There is one public hearing on the agenda this evening. PH-1/DB-1 is a public hearing on the annexation of a 5.74 acre parcel of associated with a somewhat confusingly named development, The Village of Ann Arbor, at 2600 Pontiac Trail. 

Further down the docket, we come to the resolutions. DC-1 is a resolution to appoint non-registered electors to a boards and commissions. DC-2 authorizes a settlement in Mark Jonker and Pasithorn Suwanabol v. City of Ann Arbor and Cadillac Asphalt, L.L.C.. The city will spend $10,000 in settling a lawsuit stemming from a flooding incident. DC-3 is a contract for installing solar on city property. 

And that's all there is. What items are you most looking forward to seeing? Hopefully we will see you there. The CTN stream starts at 7 pm. Make sure you follow the action on the #a2Council hashtag.

Tuesday, June 14, 2022

Fruit Forecast: mulberries, juneberries, and cherries, oh my

It's mid June and fruit trees are beginning to ripen. This forecast focuses primarily on urban Washtenaw County. If you live in the northwest of the county, things spring might be a week or two behind. If you live closer to Detroit, fruits might be ripening a bit faster. Keep an eye out for hungry birds, they can strip a tree of ripe berries quickly. On to the forecast. 


Mulberries, with some berries approaching peak ripeness

The most frequent mulberry you are going to find is Morus alba, the Eurasian white mulberry. The fruit, when ripe, ranges from deep purple to white. These berries (actually a multiple of drupes) are just a few days away from peak. With the heat and rain this week. I'd expect them to be perfect by the weekend.


A few of these Juneberries are becoming edible

Whether you call them juneberries, saskatoon berries, servicesberries, or shadberries, there's one question on everyone's mind: when will these petit purple pomes peak? In my neighborhood at least, there were a few berries just becoming palatable this morning. I'd expect most juneberries to peak early next week. Keep your eyes on your favorite juneberry bushes.

Monday, June 6, 2022

Ann Arbor City Council Preview: June 06, 2022

It's council night in Ann Arbor. Here's the agenda.

The evening kicks off with a deep, 30-item consent agenda. Only one sreet closure on the agenda: CA-2, for Festifall. It will be interesting to see if anything gets pulled tonight.

There is also an ordinace first reading for a routine township island annexation (C-1). I normally don't normally comment on these, but this rezoning would make this parcel R1A. Single family zoning is terrible, but R1A is particularly obscene. It mandates a nearly half acre lot size. Ann Arbor should not have single family zoning, but this exurban zoning has no place in Ann Arbor.

Further down the agenda, we get to the night's only resolution. DC-1 is a resolution to recommend approval of new liquor licenses.

And that's all there is. What items are you most looking forward to seeing? Hopefully we will see you there. The CTN stream starts at 7 pm. Make sure you follow the action on the #a2Council hashtag.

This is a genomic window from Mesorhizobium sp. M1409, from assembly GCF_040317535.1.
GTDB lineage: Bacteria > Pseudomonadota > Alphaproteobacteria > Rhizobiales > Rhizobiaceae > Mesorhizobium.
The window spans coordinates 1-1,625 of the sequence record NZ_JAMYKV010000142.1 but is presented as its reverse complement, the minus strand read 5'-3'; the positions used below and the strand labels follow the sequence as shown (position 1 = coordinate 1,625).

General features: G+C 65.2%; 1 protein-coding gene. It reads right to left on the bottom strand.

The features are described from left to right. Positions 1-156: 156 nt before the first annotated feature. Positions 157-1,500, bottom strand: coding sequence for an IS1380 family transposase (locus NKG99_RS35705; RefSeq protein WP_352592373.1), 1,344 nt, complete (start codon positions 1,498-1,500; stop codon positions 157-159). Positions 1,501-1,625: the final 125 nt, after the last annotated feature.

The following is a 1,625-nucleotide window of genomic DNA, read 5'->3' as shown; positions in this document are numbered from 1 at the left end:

Friday, June 3, 2022

NPNA Yard Sale is tomorrow

After a COVID hiatus, the Normal Park Neighborhood Association Yard Sale is back. This year, over 70 homes will be hosting sales. If you've never checked out Ypsilanti's premier multi-home yeard sale, you won't want to miss it. The sale is officially from 9-4. See you there.

Thursday, June 2, 2022

iFFY Starts Tonight


Independent Film Festival Ypsilanti is back.  The festival runs thought through Saturday with screenings at 7pm and 9pm at the Riverside Arts Center. Masking is required, due to high COVID levels in the county.

iFFY features independently-made films including animation and documentary. I am particularly excited about tonight's showings: the 7pm showing features Michigan-made films and the 9pm showing is a documentary about Hamtramck.

I asked one of the festival programmer, Hafsah Mijinyawa, what she was most excited about this year. Here's what she had to say:

This will technically be our first *official* in-person presentation of the festival's programming and I think I can speak for the whole IFFY team when I say that I'm mostly excited to finally be able to share a stellar crop of films with our community live and in the flesh! Our programming speaks for itself, it's been curated with a ton of intention and passion from our small but mighty team, and it does a great job of offering a bit of a sampler of genres, vibes, and moods. Part of our intention is to elevate local voices as much as possible, and showcase the amazing creative talent we have among us. And in addition, we look to bring smart, evocative perspectives from a truly diverse range of communities, both social and global. I think everyone will find something they enjoy and hopefully something new that they didn't expect to love. All in all, I hope that the festival introduces folks to something that gets them thinking and maybe even inspires them.
iFFY runs tonight through Saturday, June 4th. Tickets are $10 at the door and $8 in advance. The festival organizers suggest buying tickets in advancce because space is limited.

Check out the festival trailer below: